Pure functional versions of dependency tracking, causality tracking, and declarative truth maintenance are also possible, and beautiful, but they are backed by a different conceptual model. In particular, they remove time completely which means they have a model where we're constantly racing to the present (i.e., the time is always present, so we're always pushing changes until things settle down). In a sense, this is the dual perspective, similar to how monads capture structured values but comonads capture values in context. Perhaps it's better for writing games, perhaps not; either way, the original FRP model is interesting to study in its own right. The inaccuracy of the FRP model could be solved with dependent types by using something like this,

(t : Time) -> (d : Delta Time) -> ((t' : t-d..t) -> (a | Time=t')) -> (b | Time=t)

This way we are ensured that the result cannot look into the future, and also that it only holds onto a finite amount of the past. And with dependent types, we could choose to interpret the "|" as a weak sum, so all the values are pairs of a value and some kind of proof that the signal has that value at the given time. This is a much better version of the time-based FRP model, but dependent types are tricksy.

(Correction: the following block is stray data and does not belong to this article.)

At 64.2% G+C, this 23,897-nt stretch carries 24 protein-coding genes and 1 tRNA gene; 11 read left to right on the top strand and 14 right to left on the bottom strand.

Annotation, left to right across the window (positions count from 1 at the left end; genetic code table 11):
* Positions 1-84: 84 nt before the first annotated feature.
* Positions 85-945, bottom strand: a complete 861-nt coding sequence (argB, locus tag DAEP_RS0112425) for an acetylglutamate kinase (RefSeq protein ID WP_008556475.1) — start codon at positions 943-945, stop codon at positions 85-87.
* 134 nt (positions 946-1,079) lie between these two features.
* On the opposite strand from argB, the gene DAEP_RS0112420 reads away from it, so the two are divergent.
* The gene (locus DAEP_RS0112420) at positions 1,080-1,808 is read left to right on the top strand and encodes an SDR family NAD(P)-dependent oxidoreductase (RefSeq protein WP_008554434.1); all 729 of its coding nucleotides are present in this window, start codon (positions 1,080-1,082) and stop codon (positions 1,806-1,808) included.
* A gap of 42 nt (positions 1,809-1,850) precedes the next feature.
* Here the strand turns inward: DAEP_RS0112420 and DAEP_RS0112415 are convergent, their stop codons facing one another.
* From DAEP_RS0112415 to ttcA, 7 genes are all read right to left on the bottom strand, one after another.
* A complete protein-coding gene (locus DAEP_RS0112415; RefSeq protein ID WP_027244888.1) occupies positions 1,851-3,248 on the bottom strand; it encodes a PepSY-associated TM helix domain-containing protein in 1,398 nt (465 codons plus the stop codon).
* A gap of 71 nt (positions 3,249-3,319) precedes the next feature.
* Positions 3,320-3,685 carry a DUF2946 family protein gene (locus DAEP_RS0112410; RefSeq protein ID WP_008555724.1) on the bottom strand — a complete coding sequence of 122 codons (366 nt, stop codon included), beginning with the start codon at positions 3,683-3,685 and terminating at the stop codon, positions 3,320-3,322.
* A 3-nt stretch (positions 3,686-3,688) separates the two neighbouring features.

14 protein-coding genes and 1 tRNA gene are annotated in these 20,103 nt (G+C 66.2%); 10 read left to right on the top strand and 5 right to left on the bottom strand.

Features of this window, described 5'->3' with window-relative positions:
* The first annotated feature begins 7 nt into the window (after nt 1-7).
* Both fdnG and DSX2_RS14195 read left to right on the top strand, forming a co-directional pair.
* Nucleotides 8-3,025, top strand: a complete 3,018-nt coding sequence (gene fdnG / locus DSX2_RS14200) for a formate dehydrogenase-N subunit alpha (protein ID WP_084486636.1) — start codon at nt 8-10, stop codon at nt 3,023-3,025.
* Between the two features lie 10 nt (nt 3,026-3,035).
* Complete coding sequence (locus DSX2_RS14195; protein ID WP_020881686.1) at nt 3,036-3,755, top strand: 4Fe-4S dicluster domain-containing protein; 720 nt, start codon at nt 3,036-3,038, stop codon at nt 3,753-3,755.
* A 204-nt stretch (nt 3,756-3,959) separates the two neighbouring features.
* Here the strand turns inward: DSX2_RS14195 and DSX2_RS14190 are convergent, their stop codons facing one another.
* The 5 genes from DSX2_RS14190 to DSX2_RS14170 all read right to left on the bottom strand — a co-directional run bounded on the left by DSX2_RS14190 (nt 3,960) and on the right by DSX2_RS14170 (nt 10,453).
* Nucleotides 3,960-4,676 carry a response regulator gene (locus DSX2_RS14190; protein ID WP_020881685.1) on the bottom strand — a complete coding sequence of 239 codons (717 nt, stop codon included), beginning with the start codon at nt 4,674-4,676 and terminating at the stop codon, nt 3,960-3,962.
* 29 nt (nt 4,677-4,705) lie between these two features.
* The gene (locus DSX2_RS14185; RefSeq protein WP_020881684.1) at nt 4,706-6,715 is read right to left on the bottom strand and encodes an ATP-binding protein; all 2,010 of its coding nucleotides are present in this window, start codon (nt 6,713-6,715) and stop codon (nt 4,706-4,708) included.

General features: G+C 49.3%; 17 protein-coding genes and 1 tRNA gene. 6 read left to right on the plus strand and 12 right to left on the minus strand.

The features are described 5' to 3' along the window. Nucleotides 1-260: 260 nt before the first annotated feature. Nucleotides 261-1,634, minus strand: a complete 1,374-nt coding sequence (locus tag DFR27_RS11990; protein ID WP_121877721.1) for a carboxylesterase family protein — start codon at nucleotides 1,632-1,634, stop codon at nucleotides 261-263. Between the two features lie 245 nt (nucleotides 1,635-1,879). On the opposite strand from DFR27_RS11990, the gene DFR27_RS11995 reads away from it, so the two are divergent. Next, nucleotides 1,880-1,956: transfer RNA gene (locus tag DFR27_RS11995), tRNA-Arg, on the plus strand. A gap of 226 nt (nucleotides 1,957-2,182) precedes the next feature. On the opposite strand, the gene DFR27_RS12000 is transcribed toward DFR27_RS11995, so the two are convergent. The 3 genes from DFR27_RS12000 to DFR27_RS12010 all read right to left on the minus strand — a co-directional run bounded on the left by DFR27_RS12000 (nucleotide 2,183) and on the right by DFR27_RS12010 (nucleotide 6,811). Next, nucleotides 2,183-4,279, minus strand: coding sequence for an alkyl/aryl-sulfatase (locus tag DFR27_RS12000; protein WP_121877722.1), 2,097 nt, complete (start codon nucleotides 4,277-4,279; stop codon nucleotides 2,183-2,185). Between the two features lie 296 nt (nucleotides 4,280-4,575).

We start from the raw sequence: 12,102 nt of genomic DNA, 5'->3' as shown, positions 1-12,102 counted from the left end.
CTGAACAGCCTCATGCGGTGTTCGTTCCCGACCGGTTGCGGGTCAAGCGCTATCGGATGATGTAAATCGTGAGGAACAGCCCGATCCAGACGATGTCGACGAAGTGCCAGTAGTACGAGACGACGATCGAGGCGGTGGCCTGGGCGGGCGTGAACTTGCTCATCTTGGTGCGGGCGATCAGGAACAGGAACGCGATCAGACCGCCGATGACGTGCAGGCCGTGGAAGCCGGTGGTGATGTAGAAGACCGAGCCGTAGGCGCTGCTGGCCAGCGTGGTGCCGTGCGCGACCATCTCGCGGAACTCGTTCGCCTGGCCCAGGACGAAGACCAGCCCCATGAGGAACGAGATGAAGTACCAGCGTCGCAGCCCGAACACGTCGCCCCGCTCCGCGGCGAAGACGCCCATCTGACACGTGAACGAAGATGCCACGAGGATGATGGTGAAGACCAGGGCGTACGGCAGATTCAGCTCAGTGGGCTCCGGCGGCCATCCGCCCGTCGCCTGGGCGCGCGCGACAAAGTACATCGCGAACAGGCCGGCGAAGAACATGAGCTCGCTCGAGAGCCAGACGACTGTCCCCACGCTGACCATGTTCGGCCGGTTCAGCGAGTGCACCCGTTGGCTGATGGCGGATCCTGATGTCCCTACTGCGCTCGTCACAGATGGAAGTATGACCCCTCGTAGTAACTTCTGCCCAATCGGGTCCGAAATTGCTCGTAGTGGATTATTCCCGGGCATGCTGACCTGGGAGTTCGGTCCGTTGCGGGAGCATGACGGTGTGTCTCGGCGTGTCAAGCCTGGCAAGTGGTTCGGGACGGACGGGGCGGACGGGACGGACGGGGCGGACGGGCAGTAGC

huntse said...

Microsoft's share price is pretty much as poor an example as is possible to choose in that it is very directly a function of time in several respects. Firstly, all stocks are subject to exchange trading phases (open, close, auctions etc) which are directly related to the time of day. If you subscribe to market data during the close period, you will see the price is really doing very different things at that time.

Secondly, there are numerous well-documented seasonality effects which affect stock prices, with the price process acting differently at different times of day or week, or on specific days of the yes (fed or earnings days or NFP day for instance).

Patai Gergely said...

Reifying time, even in informal language about FRP or "loose conceptual models" is therefore confusing and misleading because it obscures the real story (of processes and their dependencies)

Using the same argument, you could say that declaring some result to be of type Integer is confusing, since it obscures the real story about arriving at that integer. But that’s exactly what we love about functional programming: referential transparency everywhere.

As wren said, you can think of abstractions of reactive values as possibly infinite sets of time-value pairs. The desired outcome is such a set, and we are given a combinator kit to define it, all the while preserving compositionality.

Heinrich Apfelmus said...